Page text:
Wang, the first female employee of Mercedes-Benz on the Chinese mainland, has herself been able to use communication to move several projects forward. In 2010, she initiated Mercedes-Benz Star Fund, a charity program of 30 million yuan ($4.75 million), which is the biggest CSR fund for Daimler and Mercedes-Benz outside of Germany.
"You can change things in ways you never could even imagine," she said.
Of all countries, Russia has the most female executives; 46 percent of the senior management positions there are held by women.
Next in the ranking are Botswana, Thailand and the Philippines, where women hold 39 percent of such positions.
Countries with the lowest percentages in that regard were Japan, where women hold less than 5 percent of executive positions, and Germany, where they hold less than 13 percent.
China's ranking places it higher in the list than France, Switzerland, Britain, the United States and other developed economies.
Cheng attributed the country's spot to its having a large number of women in its workforce, to the existence of the well-known proverb that says "women hold up half of the sky" and to the support Chinese working women usually receive from their families.
"Most grandparents in China are willing to care for their grandchildren full time so that young mothers can go back to work sooner," Cheng said.
Cheng, the mother of a 9-year-old, said it is hard for women who lack support from their families to strike a balance between their work and their lives.
Xu said women should be allowed to work flexible hours so they can attend to both their jobs and their families.
Only 24 percent of Chinese companies have followed similar suggestions, a percentage that is far smaller on the Chinese mainland than it is in many other countries and regions, and only slightly above the comparable figures for Japan and Taiwan.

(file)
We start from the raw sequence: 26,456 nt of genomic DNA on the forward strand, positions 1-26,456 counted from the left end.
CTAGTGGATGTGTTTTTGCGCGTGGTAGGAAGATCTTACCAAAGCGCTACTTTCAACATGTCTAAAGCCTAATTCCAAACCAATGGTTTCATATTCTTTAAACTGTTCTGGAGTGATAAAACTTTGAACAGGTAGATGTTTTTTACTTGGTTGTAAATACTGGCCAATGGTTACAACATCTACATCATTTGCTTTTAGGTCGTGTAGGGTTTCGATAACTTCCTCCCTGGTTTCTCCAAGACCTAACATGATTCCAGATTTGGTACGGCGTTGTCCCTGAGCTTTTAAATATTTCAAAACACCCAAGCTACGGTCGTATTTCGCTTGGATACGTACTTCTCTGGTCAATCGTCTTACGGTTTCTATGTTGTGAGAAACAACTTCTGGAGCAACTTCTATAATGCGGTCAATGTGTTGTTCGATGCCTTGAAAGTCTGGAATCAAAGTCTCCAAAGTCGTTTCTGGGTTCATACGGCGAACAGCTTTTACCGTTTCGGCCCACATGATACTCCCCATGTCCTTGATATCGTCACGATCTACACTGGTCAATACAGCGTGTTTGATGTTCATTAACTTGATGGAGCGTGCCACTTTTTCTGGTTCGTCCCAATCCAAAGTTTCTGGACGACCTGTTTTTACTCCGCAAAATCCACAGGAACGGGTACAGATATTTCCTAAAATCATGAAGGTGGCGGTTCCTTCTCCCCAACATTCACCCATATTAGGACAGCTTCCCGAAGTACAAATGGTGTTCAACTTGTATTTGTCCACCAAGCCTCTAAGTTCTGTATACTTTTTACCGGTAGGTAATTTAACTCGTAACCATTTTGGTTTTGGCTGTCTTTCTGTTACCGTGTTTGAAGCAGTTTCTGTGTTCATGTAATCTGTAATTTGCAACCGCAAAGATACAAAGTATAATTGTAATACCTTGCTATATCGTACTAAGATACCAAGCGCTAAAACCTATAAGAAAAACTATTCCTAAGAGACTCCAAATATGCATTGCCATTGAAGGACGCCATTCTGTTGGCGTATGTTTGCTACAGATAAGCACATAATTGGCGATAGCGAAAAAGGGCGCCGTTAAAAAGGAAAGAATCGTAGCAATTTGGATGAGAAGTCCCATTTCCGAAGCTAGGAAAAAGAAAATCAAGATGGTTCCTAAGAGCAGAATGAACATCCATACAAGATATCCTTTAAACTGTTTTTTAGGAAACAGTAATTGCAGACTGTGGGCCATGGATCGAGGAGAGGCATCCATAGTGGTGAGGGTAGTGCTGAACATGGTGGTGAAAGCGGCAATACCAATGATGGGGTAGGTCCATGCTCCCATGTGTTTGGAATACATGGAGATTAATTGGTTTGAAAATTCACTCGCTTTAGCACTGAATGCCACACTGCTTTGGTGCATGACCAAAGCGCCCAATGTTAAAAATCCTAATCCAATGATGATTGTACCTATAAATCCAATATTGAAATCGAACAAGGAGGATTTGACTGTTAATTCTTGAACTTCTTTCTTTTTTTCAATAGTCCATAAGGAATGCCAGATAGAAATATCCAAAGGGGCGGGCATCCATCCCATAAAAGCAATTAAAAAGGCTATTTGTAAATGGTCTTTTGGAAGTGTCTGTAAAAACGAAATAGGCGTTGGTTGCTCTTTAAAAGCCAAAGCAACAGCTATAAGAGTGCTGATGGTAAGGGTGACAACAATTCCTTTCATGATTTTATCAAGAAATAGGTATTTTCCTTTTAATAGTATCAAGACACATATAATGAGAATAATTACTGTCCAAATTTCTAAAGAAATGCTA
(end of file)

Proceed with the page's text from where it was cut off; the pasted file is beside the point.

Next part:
"More flexible working hours will let a greater proportion of women achieve senior positions in the future," Xu said.
Wang said managers should adopt a neutral system to appraise women's performances.
She said current evaluation methods look at a person's decisiveness and air of authority and are therefore not suited to gauging female executives' abilities.
A system that recognizes someone with a spirit of cooperation or who is willing to participate can help to promote women to top management positions, she said.
Cheng said women should not spend large amount of time thinking about how their gender affects their careers.
"Do your job well, be professional and work hard," she said. "You will be rewarded."
A market economy places no hurdles before women, said Zhou Xiaoguang, a National People's Congress deputy and chairman of Neoglory Holding Group, a company that produces accessories for women.
"Women often get a lot of support from businessmen."
She said it would be counterproductive to adopt policies that favor women at work.
"When competition is intense, policies that are favorable specifically to women only raise the cost of having female employees," said Zhou, whose company's research and development team is half composed of women.
"Women should have to struggle just like men."
Zhou Yan contributed to this story.